Who ever said corporations were democratic? The corporate ecosystem in place controls from the top down and the status quo is king.

Each industry suffers it's own problem but mostly it comes to chasing short term profit at the cost of long term growth.

Darwinism is based on change and the changes that can exploit the relative environment flourish. The benefit of being human is the ability to institute change but that takes creative thinking and, in the long term, vision and courage.

Why risk "visionary thinking" when the fat pay check, corporate jets and golf outings around the world are on the line.

Besides if these guys were so smart wouldn't they be creating there own businesses?

All of this reminds me of when I was in school and we read a book about coporations and what the author coined as "interlocking directorates" or "the good ole boys network". CEOS simply help each other out by serving on the compensation committees on each others boards of directors. Using a few generic companies as an example...... the CEO of company A has his/her salary determined by his/her board's compensation committee which is populated by the CEOs of companies B, C, and D. Next, the CEO of company B has his/her salary determined by the CEOs of companies A, C, and D. This is repeated for the CEOs of companies C and D. The take care of each other.

Obviously, there are huge conflicts of interest which lead to overpaid CEOs, lack of accountability and lack of effectiveness.

I am glad to see this criticism and call to activism.
The most effective activism is at the shareholder voting level; the other method is at the political level.

Any company's management should be held accountable for creating value for it's stockholders, employees and customers. If stockholders loses it's investment then company's management has not right to take astronomically huge bonuses and extravagently lavish compensation packages. All financial services companies on wall-street have done more harm than good to their investors this year, so their management must be forced to take a 100% bonus cut and at-least 25% pay cut this year.

I understand your position, Mr. Icahn, but I have to disagree.

Exorbitant CEO and Board Compensation has a purpose. Despite the fact that such compensation often does not lead to better performance out of the top brass, it sure as heck gets the rest of the company into high gear--everyone wants to be at the top.

Did a CEO of a certain Wall Street Bank that tumbled in 2007 deserve a $40M paycheck? Probably not--but that $40M paycheck looks mighty tempting, and if I'm an employee at that bank I might work just a bit harder to get closer to it.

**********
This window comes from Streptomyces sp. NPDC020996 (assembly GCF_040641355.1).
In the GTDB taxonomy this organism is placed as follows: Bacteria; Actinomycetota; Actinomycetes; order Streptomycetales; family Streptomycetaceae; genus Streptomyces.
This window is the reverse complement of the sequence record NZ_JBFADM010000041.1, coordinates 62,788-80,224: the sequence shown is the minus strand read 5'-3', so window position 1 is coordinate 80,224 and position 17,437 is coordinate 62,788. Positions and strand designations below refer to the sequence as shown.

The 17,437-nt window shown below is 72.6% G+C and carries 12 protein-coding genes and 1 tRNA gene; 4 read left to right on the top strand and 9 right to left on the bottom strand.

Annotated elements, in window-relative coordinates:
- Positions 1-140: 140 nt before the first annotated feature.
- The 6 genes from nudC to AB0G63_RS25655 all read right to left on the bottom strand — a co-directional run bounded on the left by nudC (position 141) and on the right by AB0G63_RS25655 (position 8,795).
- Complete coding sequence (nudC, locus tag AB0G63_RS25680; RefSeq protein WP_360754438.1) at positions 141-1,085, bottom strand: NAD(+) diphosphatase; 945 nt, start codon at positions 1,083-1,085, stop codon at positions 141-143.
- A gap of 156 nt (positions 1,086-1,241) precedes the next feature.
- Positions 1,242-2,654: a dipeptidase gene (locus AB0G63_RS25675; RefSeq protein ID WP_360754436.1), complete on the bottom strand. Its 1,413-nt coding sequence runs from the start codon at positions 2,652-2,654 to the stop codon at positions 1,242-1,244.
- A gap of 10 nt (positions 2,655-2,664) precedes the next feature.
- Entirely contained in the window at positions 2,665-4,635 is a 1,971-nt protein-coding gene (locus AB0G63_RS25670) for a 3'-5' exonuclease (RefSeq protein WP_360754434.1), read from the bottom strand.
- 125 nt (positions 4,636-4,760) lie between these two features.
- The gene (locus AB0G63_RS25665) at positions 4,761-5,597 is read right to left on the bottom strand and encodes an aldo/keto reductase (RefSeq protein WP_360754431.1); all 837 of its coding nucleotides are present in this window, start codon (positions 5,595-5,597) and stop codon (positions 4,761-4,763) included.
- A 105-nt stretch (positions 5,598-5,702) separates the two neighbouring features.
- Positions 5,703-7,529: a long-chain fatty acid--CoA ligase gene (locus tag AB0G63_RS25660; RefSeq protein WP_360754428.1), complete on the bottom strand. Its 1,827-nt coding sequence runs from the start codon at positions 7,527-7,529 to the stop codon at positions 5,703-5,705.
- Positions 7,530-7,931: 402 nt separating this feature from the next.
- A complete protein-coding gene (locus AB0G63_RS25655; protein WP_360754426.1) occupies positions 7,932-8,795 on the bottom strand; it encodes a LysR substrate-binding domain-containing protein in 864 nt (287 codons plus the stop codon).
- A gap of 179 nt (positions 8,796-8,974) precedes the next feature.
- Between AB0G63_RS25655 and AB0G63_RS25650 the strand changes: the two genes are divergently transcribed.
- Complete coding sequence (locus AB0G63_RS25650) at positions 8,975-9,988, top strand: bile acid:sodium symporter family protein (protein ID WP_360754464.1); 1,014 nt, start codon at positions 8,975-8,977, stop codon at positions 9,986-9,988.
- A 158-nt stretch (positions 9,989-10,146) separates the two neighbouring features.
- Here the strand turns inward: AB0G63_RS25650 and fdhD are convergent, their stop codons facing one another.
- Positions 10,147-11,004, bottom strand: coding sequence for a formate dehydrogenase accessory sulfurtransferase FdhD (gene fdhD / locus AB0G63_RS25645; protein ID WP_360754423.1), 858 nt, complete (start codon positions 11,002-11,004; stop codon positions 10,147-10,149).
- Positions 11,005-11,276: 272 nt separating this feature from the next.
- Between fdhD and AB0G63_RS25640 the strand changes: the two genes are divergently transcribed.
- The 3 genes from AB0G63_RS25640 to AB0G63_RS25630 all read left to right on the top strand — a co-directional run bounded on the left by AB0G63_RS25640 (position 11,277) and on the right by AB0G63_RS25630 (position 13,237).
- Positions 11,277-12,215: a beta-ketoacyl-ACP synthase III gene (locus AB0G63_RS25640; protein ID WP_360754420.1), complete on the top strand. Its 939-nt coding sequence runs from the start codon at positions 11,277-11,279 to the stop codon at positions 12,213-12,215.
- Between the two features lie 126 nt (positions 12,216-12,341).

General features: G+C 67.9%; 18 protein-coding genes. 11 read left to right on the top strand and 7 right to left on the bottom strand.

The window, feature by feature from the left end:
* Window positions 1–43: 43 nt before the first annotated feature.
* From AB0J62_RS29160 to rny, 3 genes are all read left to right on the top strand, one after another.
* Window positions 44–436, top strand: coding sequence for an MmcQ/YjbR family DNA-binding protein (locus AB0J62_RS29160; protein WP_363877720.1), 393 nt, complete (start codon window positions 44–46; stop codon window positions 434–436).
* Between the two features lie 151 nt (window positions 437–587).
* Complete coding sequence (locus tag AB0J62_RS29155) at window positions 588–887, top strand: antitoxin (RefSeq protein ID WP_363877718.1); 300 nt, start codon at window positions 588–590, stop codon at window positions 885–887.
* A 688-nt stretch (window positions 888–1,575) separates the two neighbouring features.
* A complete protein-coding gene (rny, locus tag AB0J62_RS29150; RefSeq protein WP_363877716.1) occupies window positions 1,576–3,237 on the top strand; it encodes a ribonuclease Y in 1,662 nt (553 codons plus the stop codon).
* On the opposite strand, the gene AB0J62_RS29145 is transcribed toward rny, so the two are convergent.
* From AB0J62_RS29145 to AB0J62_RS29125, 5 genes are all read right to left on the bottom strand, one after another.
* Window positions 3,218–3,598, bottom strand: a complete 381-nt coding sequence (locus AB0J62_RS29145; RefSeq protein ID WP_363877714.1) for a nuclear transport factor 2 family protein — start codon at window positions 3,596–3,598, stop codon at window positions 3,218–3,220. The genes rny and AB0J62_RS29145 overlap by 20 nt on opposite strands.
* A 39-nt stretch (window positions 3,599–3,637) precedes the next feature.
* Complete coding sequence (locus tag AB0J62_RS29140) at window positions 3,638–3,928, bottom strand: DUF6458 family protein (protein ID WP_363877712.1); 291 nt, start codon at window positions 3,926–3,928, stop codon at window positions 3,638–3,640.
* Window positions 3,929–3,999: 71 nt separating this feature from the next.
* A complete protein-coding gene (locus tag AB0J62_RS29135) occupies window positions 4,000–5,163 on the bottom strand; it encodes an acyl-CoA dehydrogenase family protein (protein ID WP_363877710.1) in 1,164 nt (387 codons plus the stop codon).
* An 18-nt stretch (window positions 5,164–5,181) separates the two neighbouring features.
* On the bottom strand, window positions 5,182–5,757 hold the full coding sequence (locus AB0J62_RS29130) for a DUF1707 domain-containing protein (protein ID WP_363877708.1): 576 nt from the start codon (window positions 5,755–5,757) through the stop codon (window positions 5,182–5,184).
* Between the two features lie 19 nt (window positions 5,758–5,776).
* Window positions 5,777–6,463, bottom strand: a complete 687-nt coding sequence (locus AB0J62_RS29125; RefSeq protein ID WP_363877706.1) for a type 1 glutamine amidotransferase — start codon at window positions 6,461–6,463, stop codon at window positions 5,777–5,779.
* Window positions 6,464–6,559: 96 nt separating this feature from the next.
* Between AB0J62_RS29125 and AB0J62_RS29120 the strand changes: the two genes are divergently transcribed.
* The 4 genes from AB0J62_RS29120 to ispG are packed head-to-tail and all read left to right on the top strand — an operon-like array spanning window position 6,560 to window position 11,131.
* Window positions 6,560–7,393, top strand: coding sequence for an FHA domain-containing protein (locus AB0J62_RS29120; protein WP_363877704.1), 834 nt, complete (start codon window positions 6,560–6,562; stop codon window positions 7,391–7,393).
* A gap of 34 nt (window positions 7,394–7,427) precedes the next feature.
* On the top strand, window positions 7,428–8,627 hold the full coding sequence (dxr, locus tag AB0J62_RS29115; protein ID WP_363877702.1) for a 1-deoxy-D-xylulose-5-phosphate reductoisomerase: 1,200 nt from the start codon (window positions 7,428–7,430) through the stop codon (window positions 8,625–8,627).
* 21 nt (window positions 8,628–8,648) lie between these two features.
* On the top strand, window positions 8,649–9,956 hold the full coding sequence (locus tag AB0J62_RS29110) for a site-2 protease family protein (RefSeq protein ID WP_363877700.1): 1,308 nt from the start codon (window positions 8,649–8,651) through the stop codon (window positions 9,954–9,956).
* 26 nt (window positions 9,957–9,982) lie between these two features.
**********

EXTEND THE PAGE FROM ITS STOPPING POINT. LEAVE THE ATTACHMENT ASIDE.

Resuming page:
If I were a shareholder, I would be fine giving a large bonus to the ONE CEO even if he were a buffoon, if it would make the THOUSANDS of other employees work harder to reach the top.

I completely agree with you regarding the abysmal state of to today’s corporate world. However I feel that you have no explained the true reason that we have the ineffective leadership governing the corporate world that we now see. It isn’t just the CEO’s that are underperforming in such a massive way but it is the entire management structure that has come into place in the last 20 years.

Prior to the 1980’s it was unusual for a person to gain a management position without at least putting in some time as a company employee in a non management role. As a result most management knew exactly what it was that the people they managed did as they had done it themselves. This gave them first hand knowledge of the skills required in the company they worked in. As well, there was an expectation that once you secured employment with a good firm you would be there for a long period of time. Again this resulted in management knowing the business they managed in intimate detail.

However something happened in the 1980’s that changed that and not for the better. There was an explosion of wealth and as a result corporations grew at a rate they had never grown before. Add in the new tech sectors that were popping up all over the place and you had an economy that faced an unheard of problem, a labor shortage. The sudden expansion required management and there wasn’t enough people being groomed for management positions within the companies that required the staff so they started looking outside the company. Suddenly you had a situation where management staff were being hired without knowing anything at all about the job they were doing.